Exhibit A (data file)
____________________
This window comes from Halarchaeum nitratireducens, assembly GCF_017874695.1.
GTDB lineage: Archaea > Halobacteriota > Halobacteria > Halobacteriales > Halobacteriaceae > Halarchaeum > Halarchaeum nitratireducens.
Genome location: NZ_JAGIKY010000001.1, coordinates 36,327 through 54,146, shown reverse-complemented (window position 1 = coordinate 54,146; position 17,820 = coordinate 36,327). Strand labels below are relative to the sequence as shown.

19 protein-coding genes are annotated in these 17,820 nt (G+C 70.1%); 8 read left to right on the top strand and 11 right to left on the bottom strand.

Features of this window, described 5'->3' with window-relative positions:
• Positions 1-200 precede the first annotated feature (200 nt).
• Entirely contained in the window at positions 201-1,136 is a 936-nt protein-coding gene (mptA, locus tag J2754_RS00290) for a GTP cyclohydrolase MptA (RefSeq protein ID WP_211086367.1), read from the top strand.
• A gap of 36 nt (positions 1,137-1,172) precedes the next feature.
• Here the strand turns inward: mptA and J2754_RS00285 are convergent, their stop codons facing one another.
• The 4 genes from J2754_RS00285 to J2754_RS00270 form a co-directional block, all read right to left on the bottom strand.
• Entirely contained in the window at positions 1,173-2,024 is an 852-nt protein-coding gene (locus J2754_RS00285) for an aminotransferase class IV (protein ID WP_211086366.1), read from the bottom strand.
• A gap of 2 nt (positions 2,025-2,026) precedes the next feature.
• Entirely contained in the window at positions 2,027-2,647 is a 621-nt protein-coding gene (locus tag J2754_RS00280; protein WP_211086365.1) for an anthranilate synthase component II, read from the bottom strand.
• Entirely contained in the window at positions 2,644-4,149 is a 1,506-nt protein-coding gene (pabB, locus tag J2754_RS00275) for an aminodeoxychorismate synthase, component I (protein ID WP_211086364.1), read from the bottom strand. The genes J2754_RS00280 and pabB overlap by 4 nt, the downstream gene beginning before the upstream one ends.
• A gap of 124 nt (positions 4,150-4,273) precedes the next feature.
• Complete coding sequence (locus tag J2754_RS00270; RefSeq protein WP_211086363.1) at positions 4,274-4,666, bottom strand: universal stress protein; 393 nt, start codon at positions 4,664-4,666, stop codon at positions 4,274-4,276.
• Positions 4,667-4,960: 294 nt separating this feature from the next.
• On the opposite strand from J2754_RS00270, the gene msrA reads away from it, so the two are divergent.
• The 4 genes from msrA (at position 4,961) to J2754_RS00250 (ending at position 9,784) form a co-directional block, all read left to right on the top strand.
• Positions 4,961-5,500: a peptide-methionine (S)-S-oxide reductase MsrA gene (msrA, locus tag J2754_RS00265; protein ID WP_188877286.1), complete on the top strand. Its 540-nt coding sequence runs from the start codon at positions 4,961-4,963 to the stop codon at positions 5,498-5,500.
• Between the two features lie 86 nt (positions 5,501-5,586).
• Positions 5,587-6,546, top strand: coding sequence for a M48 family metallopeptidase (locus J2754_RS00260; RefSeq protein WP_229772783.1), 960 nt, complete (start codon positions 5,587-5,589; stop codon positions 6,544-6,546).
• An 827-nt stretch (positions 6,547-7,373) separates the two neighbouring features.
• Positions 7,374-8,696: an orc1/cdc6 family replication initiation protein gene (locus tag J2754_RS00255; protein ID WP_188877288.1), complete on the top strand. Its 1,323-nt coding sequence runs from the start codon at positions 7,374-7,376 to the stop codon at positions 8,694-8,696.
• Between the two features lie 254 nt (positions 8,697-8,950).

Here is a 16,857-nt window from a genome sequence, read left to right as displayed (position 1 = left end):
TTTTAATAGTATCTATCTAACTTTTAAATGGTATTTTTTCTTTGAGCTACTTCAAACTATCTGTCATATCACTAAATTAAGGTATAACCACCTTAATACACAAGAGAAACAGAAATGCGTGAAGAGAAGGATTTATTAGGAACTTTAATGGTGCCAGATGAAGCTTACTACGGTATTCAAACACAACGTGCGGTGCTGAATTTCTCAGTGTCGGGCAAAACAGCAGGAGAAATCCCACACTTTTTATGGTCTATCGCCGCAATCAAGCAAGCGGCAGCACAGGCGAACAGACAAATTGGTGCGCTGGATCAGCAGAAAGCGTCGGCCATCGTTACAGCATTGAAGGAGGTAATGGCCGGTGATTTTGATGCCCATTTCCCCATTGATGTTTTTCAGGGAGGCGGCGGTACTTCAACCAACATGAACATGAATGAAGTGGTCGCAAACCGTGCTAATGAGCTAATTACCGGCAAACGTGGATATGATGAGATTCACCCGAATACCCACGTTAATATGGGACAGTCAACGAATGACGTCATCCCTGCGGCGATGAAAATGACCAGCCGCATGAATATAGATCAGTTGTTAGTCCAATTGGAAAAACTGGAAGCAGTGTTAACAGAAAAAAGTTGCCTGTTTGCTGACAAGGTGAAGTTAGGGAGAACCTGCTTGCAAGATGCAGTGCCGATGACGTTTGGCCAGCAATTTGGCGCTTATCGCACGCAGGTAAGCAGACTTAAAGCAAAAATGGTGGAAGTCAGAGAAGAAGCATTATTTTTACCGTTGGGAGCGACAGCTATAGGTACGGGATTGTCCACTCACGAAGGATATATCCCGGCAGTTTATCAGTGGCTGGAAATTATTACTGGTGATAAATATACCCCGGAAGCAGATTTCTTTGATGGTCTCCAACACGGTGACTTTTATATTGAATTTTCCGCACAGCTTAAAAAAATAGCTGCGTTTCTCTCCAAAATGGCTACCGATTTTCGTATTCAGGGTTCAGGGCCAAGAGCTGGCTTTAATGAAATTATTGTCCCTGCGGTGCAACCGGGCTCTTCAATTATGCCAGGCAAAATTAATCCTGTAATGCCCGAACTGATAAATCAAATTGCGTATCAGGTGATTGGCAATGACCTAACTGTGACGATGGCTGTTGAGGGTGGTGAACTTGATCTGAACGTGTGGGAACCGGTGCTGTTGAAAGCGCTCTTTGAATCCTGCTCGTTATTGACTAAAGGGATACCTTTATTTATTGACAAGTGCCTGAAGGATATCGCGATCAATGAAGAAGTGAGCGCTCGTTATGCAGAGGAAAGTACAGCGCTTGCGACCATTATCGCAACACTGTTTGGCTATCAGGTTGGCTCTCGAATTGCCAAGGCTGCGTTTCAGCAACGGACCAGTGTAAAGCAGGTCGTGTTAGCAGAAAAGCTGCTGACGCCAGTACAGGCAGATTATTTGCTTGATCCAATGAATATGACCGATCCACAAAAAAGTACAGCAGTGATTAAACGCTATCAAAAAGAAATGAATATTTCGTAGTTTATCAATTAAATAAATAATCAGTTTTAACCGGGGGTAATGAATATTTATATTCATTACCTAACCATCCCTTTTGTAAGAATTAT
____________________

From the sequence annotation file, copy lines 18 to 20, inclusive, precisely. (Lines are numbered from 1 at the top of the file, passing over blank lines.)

• On the opposite strand from J2754_RS00270, the gene msrA reads away from it, so the two are divergent.
• The 4 genes from msrA (at position 4,961) to J2754_RS00250 (ending at position 9,784) form a co-directional block, all read left to right on the top strand.
• Positions 4,961-5,500: a peptide-methionine (S)-S-oxide reductase MsrA gene (msrA, locus tag J2754_RS00265; protein ID WP_188877286.1), complete on the top strand. Its 540-nt coding sequence runs from the start codon at positions 4,961-4,963 to the stop codon at positions 5,498-5,500.